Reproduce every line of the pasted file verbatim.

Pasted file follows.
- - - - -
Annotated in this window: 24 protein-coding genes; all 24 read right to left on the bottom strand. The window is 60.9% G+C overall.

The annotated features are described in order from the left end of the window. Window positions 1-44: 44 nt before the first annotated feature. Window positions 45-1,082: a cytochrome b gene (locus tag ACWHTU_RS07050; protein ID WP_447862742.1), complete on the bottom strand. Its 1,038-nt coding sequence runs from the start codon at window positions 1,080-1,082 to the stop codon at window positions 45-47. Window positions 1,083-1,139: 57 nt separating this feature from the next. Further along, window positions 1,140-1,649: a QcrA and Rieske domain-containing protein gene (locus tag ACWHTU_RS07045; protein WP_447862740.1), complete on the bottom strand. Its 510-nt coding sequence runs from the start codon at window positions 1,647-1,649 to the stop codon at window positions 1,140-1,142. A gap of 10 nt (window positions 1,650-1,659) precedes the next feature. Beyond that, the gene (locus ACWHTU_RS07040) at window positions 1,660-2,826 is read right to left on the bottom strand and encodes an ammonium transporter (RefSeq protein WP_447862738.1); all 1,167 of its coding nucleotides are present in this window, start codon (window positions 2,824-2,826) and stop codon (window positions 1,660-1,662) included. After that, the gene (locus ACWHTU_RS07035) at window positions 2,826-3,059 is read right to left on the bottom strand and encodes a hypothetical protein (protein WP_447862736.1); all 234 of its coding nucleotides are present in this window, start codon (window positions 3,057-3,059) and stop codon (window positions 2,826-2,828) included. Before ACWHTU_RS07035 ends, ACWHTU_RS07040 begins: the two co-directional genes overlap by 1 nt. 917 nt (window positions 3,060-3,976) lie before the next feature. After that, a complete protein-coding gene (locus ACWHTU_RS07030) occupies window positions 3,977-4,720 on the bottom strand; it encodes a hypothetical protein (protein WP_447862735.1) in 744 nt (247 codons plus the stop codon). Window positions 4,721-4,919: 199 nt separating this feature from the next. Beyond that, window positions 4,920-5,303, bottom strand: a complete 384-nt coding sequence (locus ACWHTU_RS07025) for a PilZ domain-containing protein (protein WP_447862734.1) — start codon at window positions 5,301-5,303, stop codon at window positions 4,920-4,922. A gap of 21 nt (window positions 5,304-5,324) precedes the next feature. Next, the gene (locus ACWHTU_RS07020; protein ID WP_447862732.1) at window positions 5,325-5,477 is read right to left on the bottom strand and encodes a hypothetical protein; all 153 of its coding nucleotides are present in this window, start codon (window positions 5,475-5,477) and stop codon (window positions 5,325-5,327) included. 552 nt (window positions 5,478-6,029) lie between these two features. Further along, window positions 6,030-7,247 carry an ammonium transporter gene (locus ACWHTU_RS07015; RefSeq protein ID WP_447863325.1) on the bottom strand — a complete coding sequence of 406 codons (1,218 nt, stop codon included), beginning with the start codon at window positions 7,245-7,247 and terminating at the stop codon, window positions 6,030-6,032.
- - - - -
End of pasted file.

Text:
Annotated in this window: 24 protein-coding genes; all 24 read right to left on the bottom strand. The window is 60.9% G+C overall.

The annotated features are described in order from the left end of the window. Window positions 1-44: 44 nt before the first annotated feature. Window positions 45-1,082: a cytochrome b gene (locus tag ACWHTU_RS07050; protein ID WP_447862742.1), complete on the bottom strand. Its 1,038-nt coding sequence runs from the start codon at window positions 1,080-1,082 to the stop codon at window positions 45-47. Window positions 1,083-1,139: 57 nt separating this feature from the next. Further along, window positions 1,140-1,649: a QcrA and Rieske domain-containing protein gene (locus tag ACWHTU_RS07045; protein WP_447862740.1), complete on the bottom strand. Its 510-nt coding sequence runs from the start codon at window positions 1,647-1,649 to the stop codon at window positions 1,140-1,142. A gap of 10 nt (window positions 1,650-1,659) precedes the next feature. Beyond that, the gene (locus ACWHTU_RS07040) at window positions 1,660-2,826 is read right to left on the bottom strand and encodes an ammonium transporter (RefSeq protein WP_447862738.1); all 1,167 of its coding nucleotides are present in this window, start codon (window positions 2,824-2,826) and stop codon (window positions 1,660-1,662) included. After that, the gene (locus ACWHTU_RS07035) at window positions 2,826-3,059 is read right to left on the bottom strand and encodes a hypothetical protein (protein WP_447862736.1); all 234 of its coding nucleotides are present in this window, start codon (window positions 3,057-3,059) and stop codon (window positions 2,826-2,828) included. Before ACWHTU_RS07035 ends, ACWHTU_RS07040 begins: the two co-directional genes overlap by 1 nt. 917 nt (window positions 3,060-3,976) lie before the next feature. After that, a complete protein-coding gene (locus ACWHTU_RS07030) occupies window positions 3,977-4,720 on the bottom strand; it encodes a hypothetical protein (protein WP_447862735.1) in 744 nt (247 codons plus the stop codon). Window positions 4,721-4,919: 199 nt separating this feature from the next. Beyond that, window positions 4,920-5,303, bottom strand: a complete 384-nt coding sequence (locus ACWHTU_RS07025) for a PilZ domain-containing protein (protein WP_447862734.1) — start codon at window positions 5,301-5,303, stop codon at window positions 4,920-4,922. A gap of 21 nt (window positions 5,304-5,324) precedes the next feature. Next, the gene (locus ACWHTU_RS07020; protein ID WP_447862732.1) at window positions 5,325-5,477 is read right to left on the bottom strand and encodes a hypothetical protein; all 153 of its coding nucleotides are present in this window, start codon (window positions 5,475-5,477) and stop codon (window positions 5,325-5,327) included. 552 nt (window positions 5,478-6,029) lie between these two features. Further along, window positions 6,030-7,247 carry an ammonium transporter gene (locus ACWHTU_RS07015; RefSeq protein ID WP_447863325.1) on the bottom strand — a complete coding sequence of 406 codons (1,218 nt, stop codon included), beginning with the start codon at window positions 7,245-7,247 and terminating at the stop codon, window positions 6,030-6,032.